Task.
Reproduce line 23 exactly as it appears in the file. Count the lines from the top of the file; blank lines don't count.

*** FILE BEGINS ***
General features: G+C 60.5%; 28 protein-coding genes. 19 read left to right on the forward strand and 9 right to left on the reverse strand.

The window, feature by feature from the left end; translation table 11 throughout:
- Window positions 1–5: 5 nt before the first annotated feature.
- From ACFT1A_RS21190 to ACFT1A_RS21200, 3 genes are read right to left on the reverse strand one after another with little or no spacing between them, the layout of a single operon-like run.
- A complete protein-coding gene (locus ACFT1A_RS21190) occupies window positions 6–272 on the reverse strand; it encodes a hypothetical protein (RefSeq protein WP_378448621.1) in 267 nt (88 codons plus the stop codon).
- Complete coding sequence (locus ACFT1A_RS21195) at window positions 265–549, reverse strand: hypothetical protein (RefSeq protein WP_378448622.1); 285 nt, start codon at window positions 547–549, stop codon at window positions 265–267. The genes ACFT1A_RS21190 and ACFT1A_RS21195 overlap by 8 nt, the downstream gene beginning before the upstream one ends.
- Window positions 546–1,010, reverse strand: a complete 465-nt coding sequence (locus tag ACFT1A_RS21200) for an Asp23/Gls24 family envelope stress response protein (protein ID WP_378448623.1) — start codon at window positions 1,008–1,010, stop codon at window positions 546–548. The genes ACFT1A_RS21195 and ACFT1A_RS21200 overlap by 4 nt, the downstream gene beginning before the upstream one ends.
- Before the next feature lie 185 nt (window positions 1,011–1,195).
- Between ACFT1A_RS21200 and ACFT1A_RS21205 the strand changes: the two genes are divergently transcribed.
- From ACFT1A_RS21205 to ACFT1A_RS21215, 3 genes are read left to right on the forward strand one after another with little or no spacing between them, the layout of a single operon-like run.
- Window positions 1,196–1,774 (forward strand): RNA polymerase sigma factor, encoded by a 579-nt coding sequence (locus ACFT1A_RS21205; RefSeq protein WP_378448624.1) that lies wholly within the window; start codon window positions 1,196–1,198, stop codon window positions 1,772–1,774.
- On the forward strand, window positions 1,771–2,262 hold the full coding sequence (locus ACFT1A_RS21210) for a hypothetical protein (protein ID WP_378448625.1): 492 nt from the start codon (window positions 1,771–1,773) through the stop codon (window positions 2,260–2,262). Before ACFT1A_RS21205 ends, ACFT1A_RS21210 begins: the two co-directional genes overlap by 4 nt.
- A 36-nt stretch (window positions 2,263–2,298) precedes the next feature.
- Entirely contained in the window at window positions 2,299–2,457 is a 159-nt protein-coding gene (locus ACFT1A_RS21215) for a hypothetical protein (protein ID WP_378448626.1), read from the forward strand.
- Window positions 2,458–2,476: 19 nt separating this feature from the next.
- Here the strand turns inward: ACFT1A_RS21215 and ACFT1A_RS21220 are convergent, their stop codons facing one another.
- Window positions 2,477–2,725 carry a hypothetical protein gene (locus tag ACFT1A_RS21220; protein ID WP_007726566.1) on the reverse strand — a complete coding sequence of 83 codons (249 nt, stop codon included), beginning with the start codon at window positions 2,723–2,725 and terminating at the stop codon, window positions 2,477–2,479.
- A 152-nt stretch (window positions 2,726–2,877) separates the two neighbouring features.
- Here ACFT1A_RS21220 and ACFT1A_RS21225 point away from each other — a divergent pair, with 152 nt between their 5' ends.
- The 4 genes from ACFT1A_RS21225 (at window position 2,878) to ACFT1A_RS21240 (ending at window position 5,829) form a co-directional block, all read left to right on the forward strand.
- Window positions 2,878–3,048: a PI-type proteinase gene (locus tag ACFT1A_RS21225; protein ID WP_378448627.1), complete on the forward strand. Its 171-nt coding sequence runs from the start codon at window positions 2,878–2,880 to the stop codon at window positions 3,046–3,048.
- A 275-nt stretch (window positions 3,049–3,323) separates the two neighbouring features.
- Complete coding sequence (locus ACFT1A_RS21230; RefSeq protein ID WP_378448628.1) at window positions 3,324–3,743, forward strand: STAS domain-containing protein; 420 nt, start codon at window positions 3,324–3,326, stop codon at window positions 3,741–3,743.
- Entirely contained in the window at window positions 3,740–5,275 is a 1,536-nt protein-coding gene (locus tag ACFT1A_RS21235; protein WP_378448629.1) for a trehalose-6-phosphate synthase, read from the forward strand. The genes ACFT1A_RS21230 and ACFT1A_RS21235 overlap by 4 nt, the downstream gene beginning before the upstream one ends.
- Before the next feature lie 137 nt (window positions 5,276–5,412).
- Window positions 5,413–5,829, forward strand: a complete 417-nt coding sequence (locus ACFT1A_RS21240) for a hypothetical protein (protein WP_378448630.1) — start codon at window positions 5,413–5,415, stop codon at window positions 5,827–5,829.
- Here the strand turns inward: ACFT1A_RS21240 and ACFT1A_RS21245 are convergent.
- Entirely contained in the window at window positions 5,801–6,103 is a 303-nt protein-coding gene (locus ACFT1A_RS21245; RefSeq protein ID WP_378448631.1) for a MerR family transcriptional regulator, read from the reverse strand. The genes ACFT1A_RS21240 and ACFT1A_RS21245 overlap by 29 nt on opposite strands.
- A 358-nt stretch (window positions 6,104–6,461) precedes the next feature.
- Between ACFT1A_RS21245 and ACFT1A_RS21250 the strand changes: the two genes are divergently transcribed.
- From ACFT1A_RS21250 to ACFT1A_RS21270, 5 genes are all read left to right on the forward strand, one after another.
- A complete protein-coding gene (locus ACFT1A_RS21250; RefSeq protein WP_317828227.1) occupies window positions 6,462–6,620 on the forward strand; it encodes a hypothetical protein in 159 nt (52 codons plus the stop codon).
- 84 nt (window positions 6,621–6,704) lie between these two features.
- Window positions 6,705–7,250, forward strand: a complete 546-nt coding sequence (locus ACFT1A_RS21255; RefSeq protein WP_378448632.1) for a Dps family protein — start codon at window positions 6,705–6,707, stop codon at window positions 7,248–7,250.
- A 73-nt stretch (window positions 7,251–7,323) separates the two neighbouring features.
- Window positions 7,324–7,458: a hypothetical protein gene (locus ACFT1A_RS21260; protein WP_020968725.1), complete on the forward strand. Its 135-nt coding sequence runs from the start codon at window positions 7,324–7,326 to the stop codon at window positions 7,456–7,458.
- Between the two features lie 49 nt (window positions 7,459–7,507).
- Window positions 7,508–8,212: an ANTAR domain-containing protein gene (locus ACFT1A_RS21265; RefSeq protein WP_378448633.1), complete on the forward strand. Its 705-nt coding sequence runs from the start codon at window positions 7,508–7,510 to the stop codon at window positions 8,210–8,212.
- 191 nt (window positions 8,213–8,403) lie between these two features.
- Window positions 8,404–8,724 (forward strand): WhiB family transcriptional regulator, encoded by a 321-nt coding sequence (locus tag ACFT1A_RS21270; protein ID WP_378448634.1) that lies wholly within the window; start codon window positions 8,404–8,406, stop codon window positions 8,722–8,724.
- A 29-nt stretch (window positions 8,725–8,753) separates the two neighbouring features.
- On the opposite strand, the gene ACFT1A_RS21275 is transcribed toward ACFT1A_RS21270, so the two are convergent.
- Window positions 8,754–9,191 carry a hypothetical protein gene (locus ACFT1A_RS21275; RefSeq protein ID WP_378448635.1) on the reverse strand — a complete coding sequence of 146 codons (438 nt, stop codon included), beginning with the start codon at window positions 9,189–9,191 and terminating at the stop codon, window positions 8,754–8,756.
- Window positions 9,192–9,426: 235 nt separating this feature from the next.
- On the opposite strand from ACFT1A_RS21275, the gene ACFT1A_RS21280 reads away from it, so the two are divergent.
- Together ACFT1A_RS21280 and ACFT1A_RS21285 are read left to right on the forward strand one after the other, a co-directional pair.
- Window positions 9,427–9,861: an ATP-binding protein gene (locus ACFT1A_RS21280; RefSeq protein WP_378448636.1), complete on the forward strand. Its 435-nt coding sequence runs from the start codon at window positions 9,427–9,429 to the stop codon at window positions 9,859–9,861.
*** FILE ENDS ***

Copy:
- Complete coding sequence (locus ACFT1A_RS21230; RefSeq protein ID WP_378448628.1) at window positions 3,324–3,743, forward strand: STAS domain-containing protein; 420 nt, start codon at window positions 3,324–3,326, stop codon at window positions 3,741–3,743.